Traffic deaths down nearly 23 percent since 2005
Brian Ethridge | July 17, 2014
Traffic deaths in the United States fell nearly 23 percent between 2005 and 2012 according to a study done by the University of Michigan’s Transportation Institute. The study mostly credits safer automobiles and advanced technologies such as anti-lock brakes, collision-avoidance systems and stability control.
“There are many factors at play here,” said Dr. Michael Sivak, director of Sustainable Worldwide Transportation and the author of the study.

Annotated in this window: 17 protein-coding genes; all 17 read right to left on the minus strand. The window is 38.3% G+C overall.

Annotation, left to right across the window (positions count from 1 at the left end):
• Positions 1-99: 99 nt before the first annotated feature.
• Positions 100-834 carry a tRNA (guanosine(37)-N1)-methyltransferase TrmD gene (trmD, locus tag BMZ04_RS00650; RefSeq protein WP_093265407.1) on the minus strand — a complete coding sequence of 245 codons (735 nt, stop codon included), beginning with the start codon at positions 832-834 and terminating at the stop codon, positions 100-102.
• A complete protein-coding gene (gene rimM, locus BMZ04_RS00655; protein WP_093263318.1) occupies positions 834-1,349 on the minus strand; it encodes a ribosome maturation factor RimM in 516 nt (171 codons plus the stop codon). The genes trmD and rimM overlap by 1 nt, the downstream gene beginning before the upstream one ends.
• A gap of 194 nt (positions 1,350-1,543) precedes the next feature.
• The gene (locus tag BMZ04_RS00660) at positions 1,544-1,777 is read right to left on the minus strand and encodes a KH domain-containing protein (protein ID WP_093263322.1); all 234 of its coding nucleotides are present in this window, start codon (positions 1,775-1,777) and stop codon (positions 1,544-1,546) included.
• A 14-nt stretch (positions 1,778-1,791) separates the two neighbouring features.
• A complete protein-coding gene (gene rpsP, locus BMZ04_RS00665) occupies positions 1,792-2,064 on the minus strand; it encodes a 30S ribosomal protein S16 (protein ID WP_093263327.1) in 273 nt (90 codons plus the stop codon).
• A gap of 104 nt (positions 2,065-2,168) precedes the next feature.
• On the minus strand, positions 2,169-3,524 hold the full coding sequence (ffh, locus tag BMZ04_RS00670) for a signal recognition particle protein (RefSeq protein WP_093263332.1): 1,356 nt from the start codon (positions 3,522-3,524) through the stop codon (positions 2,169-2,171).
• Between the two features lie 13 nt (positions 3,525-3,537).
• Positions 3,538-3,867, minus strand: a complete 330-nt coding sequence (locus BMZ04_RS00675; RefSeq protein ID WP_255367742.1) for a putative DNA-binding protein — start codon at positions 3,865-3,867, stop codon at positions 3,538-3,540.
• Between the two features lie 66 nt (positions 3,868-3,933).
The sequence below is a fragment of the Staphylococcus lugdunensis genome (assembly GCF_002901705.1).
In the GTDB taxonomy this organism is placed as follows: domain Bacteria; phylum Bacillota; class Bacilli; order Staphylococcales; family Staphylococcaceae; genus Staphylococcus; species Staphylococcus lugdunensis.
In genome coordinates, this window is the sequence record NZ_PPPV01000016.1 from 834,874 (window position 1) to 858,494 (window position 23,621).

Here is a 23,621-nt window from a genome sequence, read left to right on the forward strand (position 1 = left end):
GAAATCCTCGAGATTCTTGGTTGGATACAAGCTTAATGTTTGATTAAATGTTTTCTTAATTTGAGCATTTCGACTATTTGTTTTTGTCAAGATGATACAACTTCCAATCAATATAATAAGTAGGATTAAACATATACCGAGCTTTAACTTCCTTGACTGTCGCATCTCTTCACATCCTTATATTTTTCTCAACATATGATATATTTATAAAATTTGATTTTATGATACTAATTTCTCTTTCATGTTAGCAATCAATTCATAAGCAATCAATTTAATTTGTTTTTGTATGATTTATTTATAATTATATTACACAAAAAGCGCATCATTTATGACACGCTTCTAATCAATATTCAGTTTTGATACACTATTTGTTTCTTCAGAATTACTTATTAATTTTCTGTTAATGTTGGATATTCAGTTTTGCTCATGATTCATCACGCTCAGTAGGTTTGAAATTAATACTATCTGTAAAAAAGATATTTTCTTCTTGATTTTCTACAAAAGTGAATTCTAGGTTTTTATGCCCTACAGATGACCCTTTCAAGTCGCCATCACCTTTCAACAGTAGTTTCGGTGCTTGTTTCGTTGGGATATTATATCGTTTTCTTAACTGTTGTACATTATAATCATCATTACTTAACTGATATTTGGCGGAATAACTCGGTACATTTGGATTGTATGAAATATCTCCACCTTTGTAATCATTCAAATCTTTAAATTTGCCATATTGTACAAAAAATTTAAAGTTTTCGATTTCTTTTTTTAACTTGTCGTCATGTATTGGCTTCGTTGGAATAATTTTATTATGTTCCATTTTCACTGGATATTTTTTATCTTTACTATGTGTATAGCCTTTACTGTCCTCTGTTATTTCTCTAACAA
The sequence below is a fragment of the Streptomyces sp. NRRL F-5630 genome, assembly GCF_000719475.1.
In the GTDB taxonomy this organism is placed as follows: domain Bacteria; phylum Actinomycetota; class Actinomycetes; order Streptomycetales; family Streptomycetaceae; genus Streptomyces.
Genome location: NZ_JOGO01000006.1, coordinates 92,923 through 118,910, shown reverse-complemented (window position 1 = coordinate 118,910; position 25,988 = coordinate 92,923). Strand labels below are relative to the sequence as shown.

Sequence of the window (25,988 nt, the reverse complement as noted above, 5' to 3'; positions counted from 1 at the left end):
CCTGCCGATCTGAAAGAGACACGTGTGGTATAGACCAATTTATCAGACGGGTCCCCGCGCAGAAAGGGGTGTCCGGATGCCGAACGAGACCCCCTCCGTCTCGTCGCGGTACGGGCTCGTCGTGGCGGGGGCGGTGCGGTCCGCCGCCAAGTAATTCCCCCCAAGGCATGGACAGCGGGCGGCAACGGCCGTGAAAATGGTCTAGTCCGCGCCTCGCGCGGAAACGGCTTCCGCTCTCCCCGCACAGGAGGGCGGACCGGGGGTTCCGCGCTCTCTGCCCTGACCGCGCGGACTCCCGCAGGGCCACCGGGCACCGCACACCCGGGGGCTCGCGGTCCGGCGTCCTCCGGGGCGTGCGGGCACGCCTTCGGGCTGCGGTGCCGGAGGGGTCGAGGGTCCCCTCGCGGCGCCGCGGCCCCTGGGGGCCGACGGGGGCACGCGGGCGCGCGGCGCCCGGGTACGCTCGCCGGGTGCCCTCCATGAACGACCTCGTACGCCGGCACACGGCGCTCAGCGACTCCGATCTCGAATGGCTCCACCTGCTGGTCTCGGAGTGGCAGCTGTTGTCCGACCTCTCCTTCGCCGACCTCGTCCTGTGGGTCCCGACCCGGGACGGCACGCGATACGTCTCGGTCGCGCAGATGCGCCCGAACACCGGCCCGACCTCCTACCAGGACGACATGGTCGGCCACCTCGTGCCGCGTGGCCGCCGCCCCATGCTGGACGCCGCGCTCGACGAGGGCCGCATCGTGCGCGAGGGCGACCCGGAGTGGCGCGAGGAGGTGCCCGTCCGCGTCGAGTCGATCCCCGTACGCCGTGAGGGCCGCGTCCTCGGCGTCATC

Despite the fact that the number of drivers in America continues to increase each and every day, the number of deaths decreased in every state except Vermont (up 13 percent); North Dakota (up four percent) and Maine (up two percent).
Washington, D.C. (down 68.8 percent); Nevada (down 39.6 percent); Mississippi (down 37.5 percent); New Hampshire (down 34.9 percent); and Missouri (down 34.3 percent) saw the most decline in fatalities since 2005.
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